This intense collection sends the reader skidding about in all directions--geographically, philosophically and emotionally. Reading the poems slowly to acclimatize and readjust along the way, I wondered for a while whether they might work better grouped together by theme or setting, to avoid making the reader dizzy. However, by the time I finished reading this slim volume, I decided that the “box of chocolates” approach, where you never quite know what’s coming next, intensified the impact of each poem.
So, where exactly do they take you? First, in terms of geography, the poems skip about the world, with the poet pitching up across Europe and Asia, and at one point travelling up to the moon and back.
Whether encountering concrete cityscapes or basking in rural idylls, Moitzi is consistently on a quest for love and peace; often encounters disappointment, loss and frustration; but in brief moments shares utter bliss.
He also canters through all the seasons. I especially liked his analogy of the process of falling in and out of love with the cycle of a full year, in “Your Love”, ending with a retreat into “my lonesome hibernation”.
There’s a playfulness about his embrace of both ancient and modern. He cites scenes as far apart in history as Greek myth (“Antigone”, “Muses, Amused”) and 21st century society (open heart surgery in “Essential Surgery”, smartphones in “iPhone in the Metro”).
I loved Moitzi’s inventiveness in interspersing advertising straplines with his thoughts as he engages with his computer in “Digital Love”, ultimately a worthless love because “When I disconnect, I erase you, I empty you away, I forget you” and “...you don’t remember me, you never know who I am”. The final line is ironic but poignant: the well-known advertising slogan “Because You’re Worth It”.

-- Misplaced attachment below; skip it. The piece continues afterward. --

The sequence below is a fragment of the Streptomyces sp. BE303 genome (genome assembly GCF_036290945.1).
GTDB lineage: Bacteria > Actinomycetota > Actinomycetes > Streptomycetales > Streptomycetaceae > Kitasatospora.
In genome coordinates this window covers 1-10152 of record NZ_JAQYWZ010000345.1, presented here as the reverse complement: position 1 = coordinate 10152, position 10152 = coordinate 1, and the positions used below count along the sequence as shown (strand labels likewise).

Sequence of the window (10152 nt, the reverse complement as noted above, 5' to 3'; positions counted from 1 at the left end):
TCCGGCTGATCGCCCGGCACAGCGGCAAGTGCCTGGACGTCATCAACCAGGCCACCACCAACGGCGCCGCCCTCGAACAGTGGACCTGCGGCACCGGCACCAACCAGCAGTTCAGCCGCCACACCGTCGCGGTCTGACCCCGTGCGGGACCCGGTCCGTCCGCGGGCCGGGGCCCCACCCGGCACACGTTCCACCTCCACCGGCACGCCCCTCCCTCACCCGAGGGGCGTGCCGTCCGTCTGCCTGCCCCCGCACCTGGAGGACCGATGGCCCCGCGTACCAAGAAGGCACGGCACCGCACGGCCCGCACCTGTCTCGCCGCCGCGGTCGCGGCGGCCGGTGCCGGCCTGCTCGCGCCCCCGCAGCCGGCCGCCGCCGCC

There’s also some endearing humour with regard to the relentless advance of progress in “Example”, a comic poem about an old lady’s objection to modern art. But any humour is quickly juxtaposed by agitation, anxiety and desolation within poems about drug addiction, physical abuse and death.
So, where does he find the utter bliss I mentioned earlier? Moitzi seems most settled and contented in Romantic idylls communing with the natural world. In “Nightswimming”, he skilfully builds up anticipation and fulfilment of the simple act of swimming outdoors in the dark. “Alpine Symphony”, an enthusiastic account of a mountaineering expedition, by far the longest poem in the collection, reminded me of Wordworth’s “Tintern Abbey” in the way the experience instils in him lasting strength that will fortify him after he’s left that place. At the end of this poem, he says simply: “We’ve gained a basic thing, today. It’s peace.”
Throughout, Moitzi’s use of language is vivid, multi-sensory, and often painterly but in a very direct way, for example using a palette of stark, intense colours (red, grey, black, blue) rather than more artistically nuanced shades (though I noticed two or three ochres along the way). Sometimes arrestingly original lines leap off the page, such as in “Solitude and Renewal”, where he observes that in the sky “Bulging clouds are grazing as if cattle made of cotton” – an image so clear and precise that it made me wonder why I’d never thought of viewing clouds in that way before. It’s a simile that will certainly spring to mind next time I’m cloud-gazing. I also liked the direct simplicity of “Friday in June” in which he excitedly anticipates the summer ahead: “It’sFriday, it’s June, with a perfume of holidays”.
In summary, this is a kaleidoscope of a collection that is just the thing to while away an evening by the fire this autumn, and to leave you pondering long after you read the final poem.